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PR: Digital and logistics paired up to save small businesses from corona closure


With coronavirus having an effect on all businesses, a partnership between two businesses in Kent aims to give the smaller ones a chance at survival that they didn't have before.
It's already saved one firm from corona closure - with 150 people kept in jobs and is an e-commerce website from one company, paired with logistics and distribution from another.
It's making this usually complicated system accessible to those who want to sell online but haven't got distribution, enabling them to get back into business or pick up, plus compete with the larger companies that do already have logistics.

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Sarah Hawes

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70-year-old family farming business saved by online shop and new sales model

How do you save a 70-year-old family business that can't sell to its commercial customers?
Build a new website in a week that links online sales with the logistics side for delivery, and service the domestic market instead of the commercial one.

This is what Watts Farms did after coronavirus lockdown left them with warehouses full of food and drink at its 10 sites across Kent, Essex and Bedfordshire.
Due to the food service industry grinding to a halt, restaurants, hotels and schools were cancelling their orders, so the £400,000 stockpile of food was looking like it was going to waste and 150 jobs would be at risk with such a huge loss.

They needed to do something and fast, and so they turned to digital experts Kayo based in Kent and asked for the usually impossible - a website in a week to start selling online to the domestic market - to save the stockpile and keep their staff in jobs.

Whilst the website was being built, Watts Farms was working on delivery logistics, using their vans and staff for home deliveries rather than commercial ones.
The website links their e-commerce and logistics, ensuring full automation.

Kayo's Managing Director Richard Pilton, said: "Currently, the large companies are monopolising online sales because they have the ability to sell online and deliver. We wanted to give smaller businesses the opportunity to do just that and open again."

A month after thinking their family business might be facing collapse, 14,000 orders have been taken via the website. The initial £400,00 stockpile was saved, plus more has been ordered in and sold on top, with the online sales their sole route to market now.
2,000 orders were taken in the first fortnight, worth £100,000.

Customers included supermarkets with higher demands and local people unable to get to the supermarkets, find what they needed or unwilling to go out.
The business, jobs and stock were saved and with the sudden diversification opening up a whole new market for the company which will be taken forward post-lockdown alongside the commercial side when it picks up again.

Ed Grey, Director of Watts Farms, said: "During the coronavirus outbreak, I saw that our trade foodservice business was dropping off a cliff with restaurants closing and seeing the panic buying that was happening at the supermarkets I wanted to sell my products online to help and prevent loss of jobs.

"I contacted Kayo with the request fully expecting them to tell me it would take a month but within a week we had the website up. We tested it and made changes and were very happy - we had transformed our business!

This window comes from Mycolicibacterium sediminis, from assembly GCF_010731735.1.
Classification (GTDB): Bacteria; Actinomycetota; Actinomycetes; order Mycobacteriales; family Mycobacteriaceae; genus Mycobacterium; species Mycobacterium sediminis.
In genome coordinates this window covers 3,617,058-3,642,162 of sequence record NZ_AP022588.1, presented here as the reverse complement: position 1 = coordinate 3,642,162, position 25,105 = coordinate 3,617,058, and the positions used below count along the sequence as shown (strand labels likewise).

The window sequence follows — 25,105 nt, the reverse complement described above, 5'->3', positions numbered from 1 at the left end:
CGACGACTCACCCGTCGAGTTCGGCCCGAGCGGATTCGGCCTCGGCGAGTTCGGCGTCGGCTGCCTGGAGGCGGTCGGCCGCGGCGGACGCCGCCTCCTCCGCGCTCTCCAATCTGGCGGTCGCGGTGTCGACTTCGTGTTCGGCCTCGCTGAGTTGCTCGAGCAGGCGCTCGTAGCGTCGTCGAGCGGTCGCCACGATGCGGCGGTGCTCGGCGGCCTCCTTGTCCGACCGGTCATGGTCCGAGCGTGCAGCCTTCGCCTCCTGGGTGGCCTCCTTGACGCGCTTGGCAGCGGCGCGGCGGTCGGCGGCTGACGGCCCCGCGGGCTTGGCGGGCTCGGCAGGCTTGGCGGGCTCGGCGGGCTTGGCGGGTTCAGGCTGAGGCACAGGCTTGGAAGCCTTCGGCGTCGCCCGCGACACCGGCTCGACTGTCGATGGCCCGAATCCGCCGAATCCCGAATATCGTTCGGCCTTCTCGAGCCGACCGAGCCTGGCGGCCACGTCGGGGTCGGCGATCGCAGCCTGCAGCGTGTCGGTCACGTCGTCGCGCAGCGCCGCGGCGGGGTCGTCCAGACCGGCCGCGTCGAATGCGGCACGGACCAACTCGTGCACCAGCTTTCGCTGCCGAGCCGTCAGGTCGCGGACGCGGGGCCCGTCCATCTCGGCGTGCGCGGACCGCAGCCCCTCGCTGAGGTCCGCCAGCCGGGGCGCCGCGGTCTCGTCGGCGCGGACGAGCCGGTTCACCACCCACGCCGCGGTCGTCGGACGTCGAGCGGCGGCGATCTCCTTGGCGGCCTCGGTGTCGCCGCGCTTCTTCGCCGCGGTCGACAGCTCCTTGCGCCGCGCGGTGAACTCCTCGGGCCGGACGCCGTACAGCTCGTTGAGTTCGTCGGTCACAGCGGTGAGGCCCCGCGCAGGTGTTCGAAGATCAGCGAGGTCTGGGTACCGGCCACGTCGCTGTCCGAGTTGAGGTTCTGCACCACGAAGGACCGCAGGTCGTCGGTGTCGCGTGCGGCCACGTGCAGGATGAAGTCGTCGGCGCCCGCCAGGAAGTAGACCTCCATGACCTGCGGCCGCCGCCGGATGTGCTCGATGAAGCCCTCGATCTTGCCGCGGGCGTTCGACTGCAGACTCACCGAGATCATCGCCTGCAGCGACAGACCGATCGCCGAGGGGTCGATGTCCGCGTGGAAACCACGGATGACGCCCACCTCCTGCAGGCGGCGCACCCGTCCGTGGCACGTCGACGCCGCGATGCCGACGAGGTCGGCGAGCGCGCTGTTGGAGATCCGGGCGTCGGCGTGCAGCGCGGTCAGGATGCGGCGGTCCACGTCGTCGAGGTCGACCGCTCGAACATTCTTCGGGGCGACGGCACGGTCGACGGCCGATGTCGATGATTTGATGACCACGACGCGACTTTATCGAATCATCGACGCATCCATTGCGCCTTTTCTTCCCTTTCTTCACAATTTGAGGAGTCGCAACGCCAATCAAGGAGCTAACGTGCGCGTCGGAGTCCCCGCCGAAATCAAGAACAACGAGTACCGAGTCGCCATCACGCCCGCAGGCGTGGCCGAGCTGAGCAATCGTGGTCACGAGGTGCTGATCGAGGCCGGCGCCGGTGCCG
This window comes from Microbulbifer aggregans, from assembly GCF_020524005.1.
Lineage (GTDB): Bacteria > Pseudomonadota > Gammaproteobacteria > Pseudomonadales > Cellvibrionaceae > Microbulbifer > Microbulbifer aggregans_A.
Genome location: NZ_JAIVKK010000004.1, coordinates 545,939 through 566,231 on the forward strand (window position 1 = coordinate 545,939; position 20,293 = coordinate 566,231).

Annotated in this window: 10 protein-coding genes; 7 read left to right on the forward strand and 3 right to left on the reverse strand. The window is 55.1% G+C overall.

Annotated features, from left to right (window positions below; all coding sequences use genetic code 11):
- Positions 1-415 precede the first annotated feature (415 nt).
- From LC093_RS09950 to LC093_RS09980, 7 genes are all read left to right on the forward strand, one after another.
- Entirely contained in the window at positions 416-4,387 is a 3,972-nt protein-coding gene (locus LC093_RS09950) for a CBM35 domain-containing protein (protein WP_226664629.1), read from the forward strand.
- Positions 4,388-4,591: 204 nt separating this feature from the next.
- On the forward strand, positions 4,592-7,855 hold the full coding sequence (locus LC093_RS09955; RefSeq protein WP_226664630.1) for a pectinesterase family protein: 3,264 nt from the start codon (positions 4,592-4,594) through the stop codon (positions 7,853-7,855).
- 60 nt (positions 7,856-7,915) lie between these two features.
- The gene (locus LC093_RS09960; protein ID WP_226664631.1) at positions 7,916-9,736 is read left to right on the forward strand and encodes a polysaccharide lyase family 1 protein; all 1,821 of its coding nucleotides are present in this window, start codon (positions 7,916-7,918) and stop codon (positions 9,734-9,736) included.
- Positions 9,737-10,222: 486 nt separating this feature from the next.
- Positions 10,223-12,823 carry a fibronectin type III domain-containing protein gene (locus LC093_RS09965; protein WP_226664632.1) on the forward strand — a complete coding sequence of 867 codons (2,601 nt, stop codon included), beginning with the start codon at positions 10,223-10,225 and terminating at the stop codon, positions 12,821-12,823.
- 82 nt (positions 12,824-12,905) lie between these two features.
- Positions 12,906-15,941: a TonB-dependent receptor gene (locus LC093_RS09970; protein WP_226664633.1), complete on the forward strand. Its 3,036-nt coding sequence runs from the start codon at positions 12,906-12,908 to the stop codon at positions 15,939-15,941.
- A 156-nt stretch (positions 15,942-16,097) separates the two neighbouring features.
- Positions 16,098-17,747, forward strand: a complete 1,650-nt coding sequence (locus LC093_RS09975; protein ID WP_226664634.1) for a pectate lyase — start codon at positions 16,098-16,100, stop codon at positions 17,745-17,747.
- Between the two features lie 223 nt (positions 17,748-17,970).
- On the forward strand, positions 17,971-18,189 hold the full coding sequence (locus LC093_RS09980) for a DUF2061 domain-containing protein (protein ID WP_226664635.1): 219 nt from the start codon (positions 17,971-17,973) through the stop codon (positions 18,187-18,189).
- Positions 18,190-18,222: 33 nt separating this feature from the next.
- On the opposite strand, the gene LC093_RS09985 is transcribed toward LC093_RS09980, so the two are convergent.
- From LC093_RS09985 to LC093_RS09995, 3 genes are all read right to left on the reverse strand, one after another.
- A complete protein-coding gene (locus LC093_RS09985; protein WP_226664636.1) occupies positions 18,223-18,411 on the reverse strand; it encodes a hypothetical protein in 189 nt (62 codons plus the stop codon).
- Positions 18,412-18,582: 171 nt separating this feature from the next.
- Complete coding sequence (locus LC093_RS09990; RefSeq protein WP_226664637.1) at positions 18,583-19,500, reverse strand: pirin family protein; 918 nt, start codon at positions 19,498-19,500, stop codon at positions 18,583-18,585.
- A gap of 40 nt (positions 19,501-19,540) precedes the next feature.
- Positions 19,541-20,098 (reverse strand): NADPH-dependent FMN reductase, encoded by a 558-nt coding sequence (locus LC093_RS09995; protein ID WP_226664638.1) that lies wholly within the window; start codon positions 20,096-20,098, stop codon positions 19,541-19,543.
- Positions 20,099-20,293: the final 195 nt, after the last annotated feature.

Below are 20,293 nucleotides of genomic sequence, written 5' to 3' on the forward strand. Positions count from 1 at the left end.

"Not only does the new website provide a valuable resource for people to buy their food shopping, it's also helping the business stay afloat during these difficult times and ensures our team of staff stay in their jobs which is an incredible news."

Kayo has now added the package to its services -suitably named The Garden of England.

Managing Director Richard Pilton, said: "After working with Watts Farms, we realised that some businesses needed not only a website, but logistics too. We're in unprecedented times where some companies are being forced to be storage companies due to them being unable to sell or deliver their goods. This needed to change.
"When we emerge from isolation they'll have taken a big leap in going digital - something they may not have thought of before or were hesitant in doing; they've now been pushed.
"We spoke with logistics experts Alan Firmin to see if it was possible and we are now able to offer websites with a click and delivery system in place, online store, payment gateway and fully accessible on mobile, tablet or desktop.
"We can also provide an app alongside it too."

The reductions are made possible by smaller businesses sharing deliveries with others - instead of setting up their own logistics.
It's better for the environment too - less journeys will be made with less of an impact.

A spokesman for Alan Firmin, said: "Farming is part of our heritage, so we are pleased to be involved with a project that was an offshoot of an idea that saved a fellow farming company.
"Kayo's approach to helping get businesses back up and running is inspired and by partnering with us, not only will they have the online sales platform they need, but also the distribution network too.
"It's not something we've done before but when Kayo asked us, we thought it would be good to be involved.
"We can now work with clients we may not have had the opportunity to meet before, offering them a great deal on logistics; growing their business and ours too."



The website can be viewed here:

Kayo, Watts Farms and Alan Firmin are each available for further comment or information - please request via Sarah Hawes at Izzy PR:
07748 631100

An image of Kayo's MD Richard Pilton is included for use, along with their logo too.


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